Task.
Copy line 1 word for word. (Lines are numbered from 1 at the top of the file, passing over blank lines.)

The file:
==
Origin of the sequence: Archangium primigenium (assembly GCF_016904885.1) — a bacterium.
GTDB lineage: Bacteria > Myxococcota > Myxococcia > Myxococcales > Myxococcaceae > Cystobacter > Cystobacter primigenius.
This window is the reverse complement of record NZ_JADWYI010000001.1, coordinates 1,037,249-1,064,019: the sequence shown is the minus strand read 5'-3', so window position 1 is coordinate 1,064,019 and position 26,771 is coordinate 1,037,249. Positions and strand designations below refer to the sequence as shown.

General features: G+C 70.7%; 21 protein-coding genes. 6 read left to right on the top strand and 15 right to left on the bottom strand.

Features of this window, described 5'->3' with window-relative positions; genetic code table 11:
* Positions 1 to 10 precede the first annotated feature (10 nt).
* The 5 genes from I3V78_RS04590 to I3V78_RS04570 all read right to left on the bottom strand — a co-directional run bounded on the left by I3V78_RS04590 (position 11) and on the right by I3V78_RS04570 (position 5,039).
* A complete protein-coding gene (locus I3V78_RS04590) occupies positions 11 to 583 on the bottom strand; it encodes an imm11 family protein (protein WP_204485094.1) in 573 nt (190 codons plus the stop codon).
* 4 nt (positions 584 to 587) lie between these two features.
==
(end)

Origin of the sequence: Archangium primigenium (assembly GCF_016904885.1) — a bacterium.